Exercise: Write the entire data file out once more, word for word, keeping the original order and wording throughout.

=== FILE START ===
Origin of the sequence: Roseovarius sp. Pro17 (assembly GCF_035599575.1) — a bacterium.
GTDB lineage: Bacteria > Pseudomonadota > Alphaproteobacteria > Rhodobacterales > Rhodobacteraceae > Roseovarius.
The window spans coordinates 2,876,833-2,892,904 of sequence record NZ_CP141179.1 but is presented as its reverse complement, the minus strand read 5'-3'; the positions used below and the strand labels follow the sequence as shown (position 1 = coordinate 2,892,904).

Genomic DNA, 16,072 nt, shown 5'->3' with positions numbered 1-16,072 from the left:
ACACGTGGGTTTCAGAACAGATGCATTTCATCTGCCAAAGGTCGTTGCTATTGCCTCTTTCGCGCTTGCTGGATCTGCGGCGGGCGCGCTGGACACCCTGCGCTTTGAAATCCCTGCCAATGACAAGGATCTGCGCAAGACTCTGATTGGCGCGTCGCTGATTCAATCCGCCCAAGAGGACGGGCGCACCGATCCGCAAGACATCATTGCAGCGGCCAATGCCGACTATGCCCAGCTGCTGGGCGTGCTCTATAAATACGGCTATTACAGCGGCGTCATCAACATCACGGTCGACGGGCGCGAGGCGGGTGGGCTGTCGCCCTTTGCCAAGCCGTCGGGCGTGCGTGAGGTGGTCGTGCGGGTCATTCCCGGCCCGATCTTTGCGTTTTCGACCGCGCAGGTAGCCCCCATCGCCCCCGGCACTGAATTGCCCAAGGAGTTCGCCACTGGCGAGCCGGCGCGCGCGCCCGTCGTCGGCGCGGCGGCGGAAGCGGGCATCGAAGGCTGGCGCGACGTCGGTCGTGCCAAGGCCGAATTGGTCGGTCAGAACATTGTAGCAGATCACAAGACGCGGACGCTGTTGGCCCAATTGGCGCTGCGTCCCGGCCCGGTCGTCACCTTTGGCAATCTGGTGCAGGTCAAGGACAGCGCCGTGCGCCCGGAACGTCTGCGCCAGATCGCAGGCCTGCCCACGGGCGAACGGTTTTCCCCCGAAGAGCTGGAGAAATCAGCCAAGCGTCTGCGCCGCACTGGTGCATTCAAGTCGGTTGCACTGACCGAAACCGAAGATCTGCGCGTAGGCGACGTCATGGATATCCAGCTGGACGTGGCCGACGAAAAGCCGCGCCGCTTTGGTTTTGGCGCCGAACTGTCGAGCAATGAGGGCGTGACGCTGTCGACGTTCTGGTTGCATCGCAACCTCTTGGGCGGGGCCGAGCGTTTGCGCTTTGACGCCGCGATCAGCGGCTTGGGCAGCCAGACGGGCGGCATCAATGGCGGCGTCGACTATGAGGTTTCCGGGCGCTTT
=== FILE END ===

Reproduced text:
Origin of the sequence: Roseovarius sp. Pro17 (assembly GCF_035599575.1) — a bacterium.
GTDB lineage: Bacteria > Pseudomonadota > Alphaproteobacteria > Rhodobacterales > Rhodobacteraceae > Roseovarius.
The window spans coordinates 2,876,833-2,892,904 of sequence record NZ_CP141179.1 but is presented as its reverse complement, the minus strand read 5'-3'; the positions used below and the strand labels follow the sequence as shown (position 1 = coordinate 2,892,904).

Genomic DNA, 16,072 nt, shown 5'->3' with positions numbered 1-16,072 from the left:
ACACGTGGGTTTCAGAACAGATGCATTTCATCTGCCAAAGGTCGTTGCTATTGCCTCTTTCGCGCTTGCTGGATCTGCGGCGGGCGCGCTGGACACCCTGCGCTTTGAAATCCCTGCCAATGACAAGGATCTGCGCAAGACTCTGATTGGCGCGTCGCTGATTCAATCCGCCCAAGAGGACGGGCGCACCGATCCGCAAGACATCATTGCAGCGGCCAATGCCGACTATGCCCAGCTGCTGGGCGTGCTCTATAAATACGGCTATTACAGCGGCGTCATCAACATCACGGTCGACGGGCGCGAGGCGGGTGGGCTGTCGCCCTTTGCCAAGCCGTCGGGCGTGCGTGAGGTGGTCGTGCGGGTCATTCCCGGCCCGATCTTTGCGTTTTCGACCGCGCAGGTAGCCCCCATCGCCCCCGGCACTGAATTGCCCAAGGAGTTCGCCACTGGCGAGCCGGCGCGCGCGCCCGTCGTCGGCGCGGCGGCGGAAGCGGGCATCGAAGGCTGGCGCGACGTCGGTCGTGCCAAGGCCGAATTGGTCGGTCAGAACATTGTAGCAGATCACAAGACGCGGACGCTGTTGGCCCAATTGGCGCTGCGTCCCGGCCCGGTCGTCACCTTTGGCAATCTGGTGCAGGTCAAGGACAGCGCCGTGCGCCCGGAACGTCTGCGCCAGATCGCAGGCCTGCCCACGGGCGAACGGTTTTCCCCCGAAGAGCTGGAGAAATCAGCCAAGCGTCTGCGCCGCACTGGTGCATTCAAGTCGGTTGCACTGACCGAAACCGAAGATCTGCGCGTAGGCGACGTCATGGATATCCAGCTGGACGTGGCCGACGAAAAGCCGCGCCGCTTTGGTTTTGGCGCCGAACTGTCGAGCAATGAGGGCGTGACGCTGTCGACGTTCTGGTTGCATCGCAACCTCTTGGGCGGGGCCGAGCGTTTGCGCTTTGACGCCGCGATCAGCGGCTTGGGCAGCCAGACGGGCGGCATCAATGGCGGCGTCGACTATGAGGTTTCCGGGCGCTTT